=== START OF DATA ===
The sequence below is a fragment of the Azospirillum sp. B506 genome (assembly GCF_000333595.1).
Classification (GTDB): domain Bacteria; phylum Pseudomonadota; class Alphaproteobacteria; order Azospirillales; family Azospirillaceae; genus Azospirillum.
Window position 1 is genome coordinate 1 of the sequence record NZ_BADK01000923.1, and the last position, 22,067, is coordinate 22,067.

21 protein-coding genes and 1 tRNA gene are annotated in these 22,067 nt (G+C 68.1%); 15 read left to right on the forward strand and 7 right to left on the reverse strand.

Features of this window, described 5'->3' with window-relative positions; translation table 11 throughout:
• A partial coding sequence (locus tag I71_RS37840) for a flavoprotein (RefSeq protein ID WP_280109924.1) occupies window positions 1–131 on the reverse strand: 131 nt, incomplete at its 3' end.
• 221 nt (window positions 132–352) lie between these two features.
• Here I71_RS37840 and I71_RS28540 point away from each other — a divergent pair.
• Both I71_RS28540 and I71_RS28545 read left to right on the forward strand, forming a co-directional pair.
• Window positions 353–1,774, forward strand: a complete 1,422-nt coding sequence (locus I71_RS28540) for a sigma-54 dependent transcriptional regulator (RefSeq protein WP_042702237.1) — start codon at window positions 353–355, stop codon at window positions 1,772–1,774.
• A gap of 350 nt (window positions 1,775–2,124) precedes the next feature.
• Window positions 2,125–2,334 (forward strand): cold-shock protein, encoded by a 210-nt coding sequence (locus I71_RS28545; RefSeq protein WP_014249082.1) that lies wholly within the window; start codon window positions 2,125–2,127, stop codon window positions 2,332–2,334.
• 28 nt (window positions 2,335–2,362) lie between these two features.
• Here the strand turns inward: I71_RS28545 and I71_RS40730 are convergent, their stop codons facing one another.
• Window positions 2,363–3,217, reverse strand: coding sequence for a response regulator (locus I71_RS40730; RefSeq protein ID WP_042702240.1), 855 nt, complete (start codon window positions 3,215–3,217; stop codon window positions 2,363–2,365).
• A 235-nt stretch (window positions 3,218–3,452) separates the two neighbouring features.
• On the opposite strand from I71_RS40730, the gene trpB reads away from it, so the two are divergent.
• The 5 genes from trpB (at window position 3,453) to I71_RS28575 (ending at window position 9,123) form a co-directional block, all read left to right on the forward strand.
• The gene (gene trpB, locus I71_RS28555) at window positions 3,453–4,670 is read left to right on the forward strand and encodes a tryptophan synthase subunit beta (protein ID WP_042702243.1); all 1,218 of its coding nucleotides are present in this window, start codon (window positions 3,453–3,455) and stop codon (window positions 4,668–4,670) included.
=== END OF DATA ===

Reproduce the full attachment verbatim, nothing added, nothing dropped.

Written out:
The sequence below is a fragment of the Azospirillum sp. B506 genome (assembly GCF_000333595.1).
Classification (GTDB): domain Bacteria; phylum Pseudomonadota; class Alphaproteobacteria; order Azospirillales; family Azospirillaceae; genus Azospirillum.
Window position 1 is genome coordinate 1 of the sequence record NZ_BADK01000923.1, and the last position, 22,067, is coordinate 22,067.

21 protein-coding genes and 1 tRNA gene are annotated in these 22,067 nt (G+C 68.1%); 15 read left to right on the forward strand and 7 right to left on the reverse strand.

Features of this window, described 5'->3' with window-relative positions; translation table 11 throughout:
• A partial coding sequence (locus tag I71_RS37840) for a flavoprotein (RefSeq protein ID WP_280109924.1) occupies window positions 1–131 on the reverse strand: 131 nt, incomplete at its 3' end.
• 221 nt (window positions 132–352) lie between these two features.
• Here I71_RS37840 and I71_RS28540 point away from each other — a divergent pair.
• Both I71_RS28540 and I71_RS28545 read left to right on the forward strand, forming a co-directional pair.
• Window positions 353–1,774, forward strand: a complete 1,422-nt coding sequence (locus I71_RS28540) for a sigma-54 dependent transcriptional regulator (RefSeq protein WP_042702237.1) — start codon at window positions 353–355, stop codon at window positions 1,772–1,774.
• A gap of 350 nt (window positions 1,775–2,124) precedes the next feature.
• Window positions 2,125–2,334 (forward strand): cold-shock protein, encoded by a 210-nt coding sequence (locus I71_RS28545; RefSeq protein WP_014249082.1) that lies wholly within the window; start codon window positions 2,125–2,127, stop codon window positions 2,332–2,334.
• 28 nt (window positions 2,335–2,362) lie between these two features.
• Here the strand turns inward: I71_RS28545 and I71_RS40730 are convergent, their stop codons facing one another.
• Window positions 2,363–3,217, reverse strand: coding sequence for a response regulator (locus I71_RS40730; RefSeq protein ID WP_042702240.1), 855 nt, complete (start codon window positions 3,215–3,217; stop codon window positions 2,363–2,365).
• A 235-nt stretch (window positions 3,218–3,452) separates the two neighbouring features.
• On the opposite strand from I71_RS40730, the gene trpB reads away from it, so the two are divergent.
• The 5 genes from trpB (at window position 3,453) to I71_RS28575 (ending at window position 9,123) form a co-directional block, all read left to right on the forward strand.
• The gene (gene trpB, locus I71_RS28555) at window positions 3,453–4,670 is read left to right on the forward strand and encodes a tryptophan synthase subunit beta (protein ID WP_042702243.1); all 1,218 of its coding nucleotides are present in this window, start codon (window positions 3,453–3,455) and stop codon (window positions 4,668–4,670) included.